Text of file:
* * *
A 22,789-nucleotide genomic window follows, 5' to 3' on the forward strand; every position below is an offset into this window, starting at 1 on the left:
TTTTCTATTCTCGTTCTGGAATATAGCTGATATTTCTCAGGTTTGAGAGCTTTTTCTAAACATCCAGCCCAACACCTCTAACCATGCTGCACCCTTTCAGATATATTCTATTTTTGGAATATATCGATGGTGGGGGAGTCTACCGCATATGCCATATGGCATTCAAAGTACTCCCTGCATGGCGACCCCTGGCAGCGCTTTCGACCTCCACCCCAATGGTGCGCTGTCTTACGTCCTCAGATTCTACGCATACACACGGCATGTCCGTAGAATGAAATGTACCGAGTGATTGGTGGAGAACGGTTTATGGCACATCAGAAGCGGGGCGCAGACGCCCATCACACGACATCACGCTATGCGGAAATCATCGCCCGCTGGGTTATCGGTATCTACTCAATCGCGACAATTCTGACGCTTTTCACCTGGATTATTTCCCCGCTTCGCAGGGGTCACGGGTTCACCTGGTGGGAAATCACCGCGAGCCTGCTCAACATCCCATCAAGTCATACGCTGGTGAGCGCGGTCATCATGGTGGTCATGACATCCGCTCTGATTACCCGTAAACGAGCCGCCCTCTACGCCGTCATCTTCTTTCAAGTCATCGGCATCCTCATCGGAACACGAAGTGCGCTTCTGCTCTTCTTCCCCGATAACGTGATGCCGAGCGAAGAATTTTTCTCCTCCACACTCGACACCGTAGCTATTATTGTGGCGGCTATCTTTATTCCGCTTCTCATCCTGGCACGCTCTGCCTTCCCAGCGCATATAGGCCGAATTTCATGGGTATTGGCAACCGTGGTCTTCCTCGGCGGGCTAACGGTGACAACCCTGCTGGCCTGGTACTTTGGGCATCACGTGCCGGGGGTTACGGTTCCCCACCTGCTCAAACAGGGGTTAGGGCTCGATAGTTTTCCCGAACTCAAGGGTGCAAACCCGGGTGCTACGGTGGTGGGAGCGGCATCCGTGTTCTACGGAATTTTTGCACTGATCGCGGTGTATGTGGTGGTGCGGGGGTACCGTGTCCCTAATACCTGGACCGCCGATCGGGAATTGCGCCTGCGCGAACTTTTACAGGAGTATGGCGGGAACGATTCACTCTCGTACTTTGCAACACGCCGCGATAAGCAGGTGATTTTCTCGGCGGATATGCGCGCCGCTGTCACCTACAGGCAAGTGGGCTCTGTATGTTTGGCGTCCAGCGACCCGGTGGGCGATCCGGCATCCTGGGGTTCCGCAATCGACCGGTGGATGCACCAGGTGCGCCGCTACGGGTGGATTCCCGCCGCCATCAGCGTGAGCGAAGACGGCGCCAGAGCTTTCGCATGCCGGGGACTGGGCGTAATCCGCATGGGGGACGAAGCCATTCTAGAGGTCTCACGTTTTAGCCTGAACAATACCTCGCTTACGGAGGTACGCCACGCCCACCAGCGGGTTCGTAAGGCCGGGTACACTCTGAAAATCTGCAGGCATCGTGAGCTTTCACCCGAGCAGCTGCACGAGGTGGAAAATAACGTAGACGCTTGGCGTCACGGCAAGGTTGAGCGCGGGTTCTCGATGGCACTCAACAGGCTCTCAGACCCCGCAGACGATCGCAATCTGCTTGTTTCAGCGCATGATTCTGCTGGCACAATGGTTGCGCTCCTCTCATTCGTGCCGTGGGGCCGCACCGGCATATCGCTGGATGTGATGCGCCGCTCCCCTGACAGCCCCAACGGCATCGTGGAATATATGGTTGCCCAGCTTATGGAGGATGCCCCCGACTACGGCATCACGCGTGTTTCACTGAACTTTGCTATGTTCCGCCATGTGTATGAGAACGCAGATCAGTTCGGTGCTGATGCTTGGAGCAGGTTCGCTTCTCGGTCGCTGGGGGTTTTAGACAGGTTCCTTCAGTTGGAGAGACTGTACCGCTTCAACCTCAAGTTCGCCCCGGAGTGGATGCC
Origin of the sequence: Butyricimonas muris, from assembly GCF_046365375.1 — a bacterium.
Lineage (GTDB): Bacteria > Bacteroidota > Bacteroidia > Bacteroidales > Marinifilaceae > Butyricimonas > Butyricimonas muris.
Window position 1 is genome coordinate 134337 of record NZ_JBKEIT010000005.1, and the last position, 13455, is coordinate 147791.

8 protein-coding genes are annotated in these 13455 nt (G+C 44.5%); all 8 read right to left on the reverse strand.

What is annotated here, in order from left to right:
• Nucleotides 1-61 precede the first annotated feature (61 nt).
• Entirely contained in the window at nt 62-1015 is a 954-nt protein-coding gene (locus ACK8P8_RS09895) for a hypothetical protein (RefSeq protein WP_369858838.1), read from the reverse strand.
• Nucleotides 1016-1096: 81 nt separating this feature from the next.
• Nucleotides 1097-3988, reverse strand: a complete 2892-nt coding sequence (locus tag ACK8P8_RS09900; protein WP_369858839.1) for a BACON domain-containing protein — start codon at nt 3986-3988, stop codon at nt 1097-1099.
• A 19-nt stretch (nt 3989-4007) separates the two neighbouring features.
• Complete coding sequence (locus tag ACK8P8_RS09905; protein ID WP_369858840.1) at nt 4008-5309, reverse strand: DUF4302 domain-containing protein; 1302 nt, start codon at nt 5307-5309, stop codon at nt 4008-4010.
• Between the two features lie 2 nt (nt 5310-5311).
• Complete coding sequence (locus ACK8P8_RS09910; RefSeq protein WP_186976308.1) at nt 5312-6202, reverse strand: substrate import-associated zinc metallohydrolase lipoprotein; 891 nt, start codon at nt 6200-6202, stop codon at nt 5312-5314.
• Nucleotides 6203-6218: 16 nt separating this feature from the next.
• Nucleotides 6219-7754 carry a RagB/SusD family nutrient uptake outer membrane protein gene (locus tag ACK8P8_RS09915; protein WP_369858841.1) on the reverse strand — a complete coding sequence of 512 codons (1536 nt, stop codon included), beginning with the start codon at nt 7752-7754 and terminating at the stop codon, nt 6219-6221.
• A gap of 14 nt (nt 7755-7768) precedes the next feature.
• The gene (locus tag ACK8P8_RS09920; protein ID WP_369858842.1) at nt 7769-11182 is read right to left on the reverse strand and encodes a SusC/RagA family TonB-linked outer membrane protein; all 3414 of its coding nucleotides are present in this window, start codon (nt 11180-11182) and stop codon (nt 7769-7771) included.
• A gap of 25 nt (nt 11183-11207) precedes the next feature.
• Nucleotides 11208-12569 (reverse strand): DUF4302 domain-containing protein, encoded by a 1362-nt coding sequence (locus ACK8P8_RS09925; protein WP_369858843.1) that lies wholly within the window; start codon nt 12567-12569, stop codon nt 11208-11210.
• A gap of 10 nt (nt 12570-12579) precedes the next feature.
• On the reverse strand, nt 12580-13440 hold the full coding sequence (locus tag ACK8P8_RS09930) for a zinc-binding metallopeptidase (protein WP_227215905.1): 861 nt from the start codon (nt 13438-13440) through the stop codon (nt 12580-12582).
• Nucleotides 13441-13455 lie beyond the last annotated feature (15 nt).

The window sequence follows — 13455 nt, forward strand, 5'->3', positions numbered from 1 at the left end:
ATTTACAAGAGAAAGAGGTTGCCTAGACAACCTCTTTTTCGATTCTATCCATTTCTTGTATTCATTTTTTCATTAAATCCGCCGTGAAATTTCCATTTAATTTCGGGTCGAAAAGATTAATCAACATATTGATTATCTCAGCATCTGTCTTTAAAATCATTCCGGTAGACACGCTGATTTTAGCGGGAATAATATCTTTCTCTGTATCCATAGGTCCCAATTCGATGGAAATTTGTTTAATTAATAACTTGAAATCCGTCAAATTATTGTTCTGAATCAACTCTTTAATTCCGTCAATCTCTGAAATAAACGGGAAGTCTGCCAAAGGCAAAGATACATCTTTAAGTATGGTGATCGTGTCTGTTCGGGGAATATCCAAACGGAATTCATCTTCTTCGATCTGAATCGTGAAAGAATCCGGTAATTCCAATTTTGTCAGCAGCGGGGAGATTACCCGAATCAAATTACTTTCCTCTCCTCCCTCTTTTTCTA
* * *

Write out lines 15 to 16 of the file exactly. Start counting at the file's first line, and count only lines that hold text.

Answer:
• Complete coding sequence (locus ACK8P8_RS09910; RefSeq protein WP_186976308.1) at nt 5312-6202, reverse strand: substrate import-associated zinc metallohydrolase lipoprotein; 891 nt, start codon at nt 6200-6202, stop codon at nt 5312-5314.
• Nucleotides 6203-6218: 16 nt separating this feature from the next.